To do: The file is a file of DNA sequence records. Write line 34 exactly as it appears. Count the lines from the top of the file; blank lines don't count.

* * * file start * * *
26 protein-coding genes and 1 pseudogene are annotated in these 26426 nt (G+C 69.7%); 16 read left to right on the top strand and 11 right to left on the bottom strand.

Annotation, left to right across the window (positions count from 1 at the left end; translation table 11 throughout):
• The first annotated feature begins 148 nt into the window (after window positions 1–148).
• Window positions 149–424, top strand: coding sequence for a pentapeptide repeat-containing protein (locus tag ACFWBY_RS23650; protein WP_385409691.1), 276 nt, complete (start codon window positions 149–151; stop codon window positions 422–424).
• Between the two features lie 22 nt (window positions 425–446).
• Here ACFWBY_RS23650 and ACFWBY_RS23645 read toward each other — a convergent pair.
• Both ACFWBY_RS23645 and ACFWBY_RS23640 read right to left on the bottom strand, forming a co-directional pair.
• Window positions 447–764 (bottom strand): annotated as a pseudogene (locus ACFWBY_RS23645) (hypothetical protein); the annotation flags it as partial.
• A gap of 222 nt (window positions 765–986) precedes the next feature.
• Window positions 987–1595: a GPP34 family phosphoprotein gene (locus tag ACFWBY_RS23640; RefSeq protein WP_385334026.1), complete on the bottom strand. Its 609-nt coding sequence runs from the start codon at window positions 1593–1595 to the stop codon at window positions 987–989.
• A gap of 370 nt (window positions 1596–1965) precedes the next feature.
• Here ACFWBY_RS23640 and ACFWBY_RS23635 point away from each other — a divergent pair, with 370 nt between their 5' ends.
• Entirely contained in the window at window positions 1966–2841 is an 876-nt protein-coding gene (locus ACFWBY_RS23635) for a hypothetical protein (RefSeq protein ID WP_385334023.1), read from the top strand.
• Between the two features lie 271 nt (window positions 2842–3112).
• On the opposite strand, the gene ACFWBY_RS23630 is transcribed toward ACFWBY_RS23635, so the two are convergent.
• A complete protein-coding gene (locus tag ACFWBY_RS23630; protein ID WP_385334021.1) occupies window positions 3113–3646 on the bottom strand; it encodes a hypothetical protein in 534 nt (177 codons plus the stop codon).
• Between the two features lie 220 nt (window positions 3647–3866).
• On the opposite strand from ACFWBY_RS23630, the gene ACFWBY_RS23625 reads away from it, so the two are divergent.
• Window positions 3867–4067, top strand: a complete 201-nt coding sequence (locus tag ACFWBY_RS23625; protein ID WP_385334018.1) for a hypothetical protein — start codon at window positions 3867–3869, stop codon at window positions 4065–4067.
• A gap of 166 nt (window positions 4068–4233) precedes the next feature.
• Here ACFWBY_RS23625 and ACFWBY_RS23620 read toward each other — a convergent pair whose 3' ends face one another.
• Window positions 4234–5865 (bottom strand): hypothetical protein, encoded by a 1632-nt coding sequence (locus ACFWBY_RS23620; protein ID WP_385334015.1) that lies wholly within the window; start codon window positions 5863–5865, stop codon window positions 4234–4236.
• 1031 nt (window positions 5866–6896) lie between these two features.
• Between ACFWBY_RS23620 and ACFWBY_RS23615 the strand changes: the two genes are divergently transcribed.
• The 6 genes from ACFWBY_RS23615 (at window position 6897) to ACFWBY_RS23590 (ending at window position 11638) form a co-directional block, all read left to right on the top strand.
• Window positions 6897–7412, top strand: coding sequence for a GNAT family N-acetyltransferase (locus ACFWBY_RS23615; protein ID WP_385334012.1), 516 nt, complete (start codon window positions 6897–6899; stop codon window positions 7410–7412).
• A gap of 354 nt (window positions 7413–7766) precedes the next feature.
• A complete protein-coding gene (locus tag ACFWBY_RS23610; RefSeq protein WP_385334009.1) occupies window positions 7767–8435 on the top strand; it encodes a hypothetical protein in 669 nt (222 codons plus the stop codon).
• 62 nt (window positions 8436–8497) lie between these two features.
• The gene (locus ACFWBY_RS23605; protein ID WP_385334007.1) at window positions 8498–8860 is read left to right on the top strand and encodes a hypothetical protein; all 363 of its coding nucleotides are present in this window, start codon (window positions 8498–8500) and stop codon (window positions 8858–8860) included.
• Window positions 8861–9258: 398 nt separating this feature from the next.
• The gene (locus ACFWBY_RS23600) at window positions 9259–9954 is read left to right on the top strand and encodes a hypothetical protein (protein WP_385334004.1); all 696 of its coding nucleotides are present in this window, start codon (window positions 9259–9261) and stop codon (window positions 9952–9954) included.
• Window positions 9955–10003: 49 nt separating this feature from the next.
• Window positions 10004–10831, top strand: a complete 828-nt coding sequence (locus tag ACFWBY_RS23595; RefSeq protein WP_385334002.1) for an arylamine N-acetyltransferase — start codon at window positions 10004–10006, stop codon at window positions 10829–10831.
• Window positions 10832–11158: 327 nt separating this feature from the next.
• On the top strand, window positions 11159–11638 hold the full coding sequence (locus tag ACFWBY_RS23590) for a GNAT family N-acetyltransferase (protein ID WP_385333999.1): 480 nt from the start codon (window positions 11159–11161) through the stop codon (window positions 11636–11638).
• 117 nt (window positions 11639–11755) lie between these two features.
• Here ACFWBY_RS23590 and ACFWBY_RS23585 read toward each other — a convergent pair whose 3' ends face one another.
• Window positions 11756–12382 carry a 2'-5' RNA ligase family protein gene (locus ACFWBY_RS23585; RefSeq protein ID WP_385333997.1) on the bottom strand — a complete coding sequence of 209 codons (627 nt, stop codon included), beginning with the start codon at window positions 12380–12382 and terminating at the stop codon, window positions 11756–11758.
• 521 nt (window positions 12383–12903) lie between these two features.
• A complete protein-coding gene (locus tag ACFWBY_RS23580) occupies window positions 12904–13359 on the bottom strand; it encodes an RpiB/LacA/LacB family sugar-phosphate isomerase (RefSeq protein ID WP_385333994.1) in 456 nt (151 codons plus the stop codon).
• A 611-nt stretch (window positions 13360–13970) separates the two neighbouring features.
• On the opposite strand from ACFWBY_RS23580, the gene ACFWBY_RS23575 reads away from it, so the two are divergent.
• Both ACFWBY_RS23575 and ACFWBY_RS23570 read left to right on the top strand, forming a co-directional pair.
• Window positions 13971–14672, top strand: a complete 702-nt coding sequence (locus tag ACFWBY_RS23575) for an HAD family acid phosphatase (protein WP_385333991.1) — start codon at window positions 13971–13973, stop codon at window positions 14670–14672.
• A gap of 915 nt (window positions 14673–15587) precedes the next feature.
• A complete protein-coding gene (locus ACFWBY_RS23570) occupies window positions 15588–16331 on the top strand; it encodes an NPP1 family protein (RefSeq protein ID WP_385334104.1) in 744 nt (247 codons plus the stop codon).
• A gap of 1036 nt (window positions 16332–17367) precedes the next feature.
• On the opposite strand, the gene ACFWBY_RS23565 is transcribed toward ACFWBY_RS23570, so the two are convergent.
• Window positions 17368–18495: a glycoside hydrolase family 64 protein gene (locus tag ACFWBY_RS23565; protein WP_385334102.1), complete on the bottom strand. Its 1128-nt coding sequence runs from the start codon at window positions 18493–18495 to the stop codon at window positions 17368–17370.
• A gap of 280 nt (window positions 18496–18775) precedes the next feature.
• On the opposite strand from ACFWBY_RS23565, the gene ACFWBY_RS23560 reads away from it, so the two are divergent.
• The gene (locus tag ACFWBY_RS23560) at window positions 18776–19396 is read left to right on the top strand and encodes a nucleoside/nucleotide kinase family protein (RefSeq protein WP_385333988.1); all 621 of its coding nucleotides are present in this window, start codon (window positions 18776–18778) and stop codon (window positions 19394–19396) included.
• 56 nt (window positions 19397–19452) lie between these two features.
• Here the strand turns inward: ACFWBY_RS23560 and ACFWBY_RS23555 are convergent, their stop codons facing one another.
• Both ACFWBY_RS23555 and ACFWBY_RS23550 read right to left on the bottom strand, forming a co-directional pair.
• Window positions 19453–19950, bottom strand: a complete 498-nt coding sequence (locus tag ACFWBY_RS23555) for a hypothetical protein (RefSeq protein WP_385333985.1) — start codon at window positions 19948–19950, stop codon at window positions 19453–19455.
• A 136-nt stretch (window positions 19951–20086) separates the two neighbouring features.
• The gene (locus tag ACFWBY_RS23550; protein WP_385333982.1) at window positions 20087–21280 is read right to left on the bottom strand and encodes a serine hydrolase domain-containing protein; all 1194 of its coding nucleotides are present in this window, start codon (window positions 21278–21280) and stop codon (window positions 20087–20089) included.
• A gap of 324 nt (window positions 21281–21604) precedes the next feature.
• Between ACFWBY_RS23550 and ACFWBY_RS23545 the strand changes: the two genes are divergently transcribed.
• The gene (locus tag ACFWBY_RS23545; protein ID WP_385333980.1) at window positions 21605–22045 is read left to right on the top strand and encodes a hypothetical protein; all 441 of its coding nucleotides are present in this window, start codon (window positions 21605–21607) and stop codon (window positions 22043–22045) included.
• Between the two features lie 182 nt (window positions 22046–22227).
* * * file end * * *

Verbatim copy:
• Window positions 10004–10831, top strand: a complete 828-nt coding sequence (locus tag ACFWBY_RS23595; RefSeq protein WP_385334002.1) for an arylamine N-acetyltransferase — start codon at window positions 10004–10006, stop codon at window positions 10829–10831.